The Tucson Weather Advantage and Frightening Wildlife
It is 11:30 a.m. in New York and 9 a.m. in Tucson. Today is December 30, 2011, the day before New Year’s Eve. I have both cities’ temperatures on the laptop, one of the gadgets I’ve loaded. Its 39 degrees here and 45 degrees in New York. That’s right, it is colder here. However, later today we will hit about 70 degrees. Now that’s an advantage you won’t have in the Northeast.
People on the East coast associate Arizona with relentless hot dry heat. On the nightly news, anchors report temps in Phoenix, (the only real city in Arizona in the capitol’s mind), which are notoriously high in summer. We have friends and family in New York, Connecticut and New Jersey. They think whatever the temperature is in Phoenix is what we are experiencing in the Old Pueblo. They are surprised when I say it’s colder here at different times of the day and year – in the fall and winter. And, some, okay, many winter and fall afternoons when they’re suffering under gray skies, inches of snow and freezing winds, we might be luxuriating in spring like temperatures. My husband likes to call his parents when they are snowed in, you know, to check on them he says. He then gives them our weather report. He casually mentions that we plan to barbeque later.
Now, I’m not saying come on out, the water’s warm or anything. It’s not. The pool is freezing. I wouldn’t go in right now. Solar heating doesn’t work well as the days get short. When the sun goes down, temperatures drop rapidly. Overnight they’ve been running in the low 30’s and 40’s for weeks now. It’s like living in Alaska this time of year, kind of. The sun comes up 7 a.m. – 7:30 a.m. on your way to work. At 5 p.m., it’s already dark as you drive home. Once it’s dark, it gets cold. This is a desert after all. Now it’s not get your parka out and pull up the fur trimmed hood or wet, bone chilling cold, but a dry shivery cold. If you’ve lived here a few years, your blood thins. Temperatures in the 50’s and 60’s warrant pulling out winter clothing, i.e. sweaters and cute scarfs.
We have a few overnight freezes a year, enough to kill some plants and it really does snow annually. I use the term snow loosely. White flakes come from the sky and land on the ground. They are wet, cold and briefly coat our streets and yards in a translucent cover before evaporating. Nevertheless, this is very satisfying and enough to give weather anchors hours of exciting updates and on scene reports. Plus, at least a few times each winter, La Encatada, our version of an urban shopping center, manufactures falling snow. We all go and ooh and aah. One year some woman loudly complained it wasn’t wet like real snow and therefore a rip-off and major disappointment. She had an accent from somewhere mid-western like Wisconsin or Nebraska where they take snow seriously. Since it was free snow, most of us just used a little imagination and bought hot chocolate. We’re easy to please.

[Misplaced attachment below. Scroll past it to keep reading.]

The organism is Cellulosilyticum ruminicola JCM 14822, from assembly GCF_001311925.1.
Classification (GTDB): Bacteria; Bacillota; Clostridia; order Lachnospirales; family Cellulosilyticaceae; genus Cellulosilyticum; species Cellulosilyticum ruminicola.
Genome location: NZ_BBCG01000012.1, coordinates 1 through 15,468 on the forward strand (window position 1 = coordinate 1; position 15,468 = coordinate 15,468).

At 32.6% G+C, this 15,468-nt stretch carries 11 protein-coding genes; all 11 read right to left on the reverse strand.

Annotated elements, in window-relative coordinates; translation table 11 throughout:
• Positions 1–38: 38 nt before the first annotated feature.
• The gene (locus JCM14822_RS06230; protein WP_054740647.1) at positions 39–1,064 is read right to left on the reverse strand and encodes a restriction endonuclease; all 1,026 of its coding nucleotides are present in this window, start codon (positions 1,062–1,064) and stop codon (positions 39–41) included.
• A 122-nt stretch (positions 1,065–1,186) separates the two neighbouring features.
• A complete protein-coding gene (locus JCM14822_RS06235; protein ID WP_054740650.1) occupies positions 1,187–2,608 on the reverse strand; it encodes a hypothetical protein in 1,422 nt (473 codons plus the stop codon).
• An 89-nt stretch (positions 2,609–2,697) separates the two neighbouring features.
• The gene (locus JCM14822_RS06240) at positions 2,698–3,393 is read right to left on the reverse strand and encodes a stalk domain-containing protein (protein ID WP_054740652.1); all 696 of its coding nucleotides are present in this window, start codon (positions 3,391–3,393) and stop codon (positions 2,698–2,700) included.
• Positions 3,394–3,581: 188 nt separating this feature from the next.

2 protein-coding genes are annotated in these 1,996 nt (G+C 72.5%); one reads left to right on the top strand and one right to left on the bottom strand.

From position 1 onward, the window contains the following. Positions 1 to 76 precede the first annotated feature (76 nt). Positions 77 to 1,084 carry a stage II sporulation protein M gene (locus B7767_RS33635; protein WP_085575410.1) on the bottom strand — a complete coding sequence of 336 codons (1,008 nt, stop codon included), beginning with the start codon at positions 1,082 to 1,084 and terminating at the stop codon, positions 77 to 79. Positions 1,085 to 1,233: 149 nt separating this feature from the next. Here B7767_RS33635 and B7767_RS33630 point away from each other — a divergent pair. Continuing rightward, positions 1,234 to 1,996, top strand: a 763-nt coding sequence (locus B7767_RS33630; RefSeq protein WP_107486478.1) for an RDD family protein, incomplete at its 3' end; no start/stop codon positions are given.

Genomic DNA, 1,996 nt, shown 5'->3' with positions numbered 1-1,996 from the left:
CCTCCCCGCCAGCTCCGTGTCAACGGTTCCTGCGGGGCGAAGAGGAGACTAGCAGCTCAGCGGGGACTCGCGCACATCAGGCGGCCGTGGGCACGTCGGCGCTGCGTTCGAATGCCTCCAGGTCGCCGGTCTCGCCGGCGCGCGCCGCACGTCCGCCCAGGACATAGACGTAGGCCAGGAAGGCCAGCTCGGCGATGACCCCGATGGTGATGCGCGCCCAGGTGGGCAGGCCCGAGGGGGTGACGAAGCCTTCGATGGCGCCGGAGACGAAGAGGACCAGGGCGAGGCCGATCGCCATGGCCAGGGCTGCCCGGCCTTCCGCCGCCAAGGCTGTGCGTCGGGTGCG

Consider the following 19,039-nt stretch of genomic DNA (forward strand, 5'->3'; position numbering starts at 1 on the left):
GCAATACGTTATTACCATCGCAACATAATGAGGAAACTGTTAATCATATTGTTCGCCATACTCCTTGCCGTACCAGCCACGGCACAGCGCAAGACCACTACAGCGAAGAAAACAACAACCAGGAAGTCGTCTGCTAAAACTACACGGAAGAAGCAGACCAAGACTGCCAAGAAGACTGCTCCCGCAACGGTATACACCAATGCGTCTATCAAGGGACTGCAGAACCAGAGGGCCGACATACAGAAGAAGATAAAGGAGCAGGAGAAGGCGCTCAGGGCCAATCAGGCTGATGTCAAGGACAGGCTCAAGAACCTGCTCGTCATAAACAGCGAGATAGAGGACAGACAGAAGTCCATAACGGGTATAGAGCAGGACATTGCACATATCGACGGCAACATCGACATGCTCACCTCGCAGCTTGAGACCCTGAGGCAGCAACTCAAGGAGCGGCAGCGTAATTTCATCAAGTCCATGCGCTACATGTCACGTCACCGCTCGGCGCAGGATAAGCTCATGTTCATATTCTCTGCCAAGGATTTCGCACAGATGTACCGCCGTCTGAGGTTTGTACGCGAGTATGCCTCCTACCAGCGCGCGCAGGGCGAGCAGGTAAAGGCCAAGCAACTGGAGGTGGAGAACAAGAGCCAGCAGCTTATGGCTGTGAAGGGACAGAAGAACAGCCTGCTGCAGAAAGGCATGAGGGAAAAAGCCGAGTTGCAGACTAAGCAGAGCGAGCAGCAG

We see snow on the mountains surrounding town. A 45-minute drive will bring you to Mount Lemmon and skiing. They get the type of snow that is powdery and accumulates in inches. If you can deal with narrow, winding mountain roads with treacherously high drops into oblivion, it’s your place for a winter wonderland romp.
As I was saying, you wouldn’t like it out here anyway. I look out my sliding glass doors and spot a woodpecker pounding his beak into the knob on top of my patio umbrella. Is he mistaking it for – I don’t know - a cactus? He’s managed to knock off a round thing at the base of the knob. I hope the umbrella opens in April when I need it.
We have scary wildlife. Morning doves are so loud; they almost coax me out of bed when the sun comes up in the winter…but not quite. My husband calls them pigeons, but they are not. They kind of look a little like them but they’re mostly gray, slightly more refined and have a more stylish name. They compete for bird food meant for pretty finches. They fight like cats and dogs, with each other. In the warm months, they start their day at 5 a.m. with a loud cacophony of song as the sun rises. You must get up. Their coos grow stronger in summer, perhaps their little throats like the hot air.
Quail run around in herds, like lunatics. If they see you, they panic and run away screaming loudly. Hollering, really, as if they’re being attacked. If they’re on the road, we brake, they’re so adorable and stupid. They forget how to fly when startled. They cause numerous crashes. If you’re a runner, and you approach a herd, you will scare the bloody heck out of them. They will scatter, leaving their young ones spinning in circles. You might feel guilty, but it’s kind of a comical sight, so you’ll probably get over it.
In addition, another hardship is that it costs a fortune to feed the finches, cardinals and hummingbirds that we have to provide for. No sooner will you fill your various feeders, to come out a day or two later and find them all empty. You will hear an angry, hungry crowd of small birds tittering in the branches of the closest trees and bushes...waiting.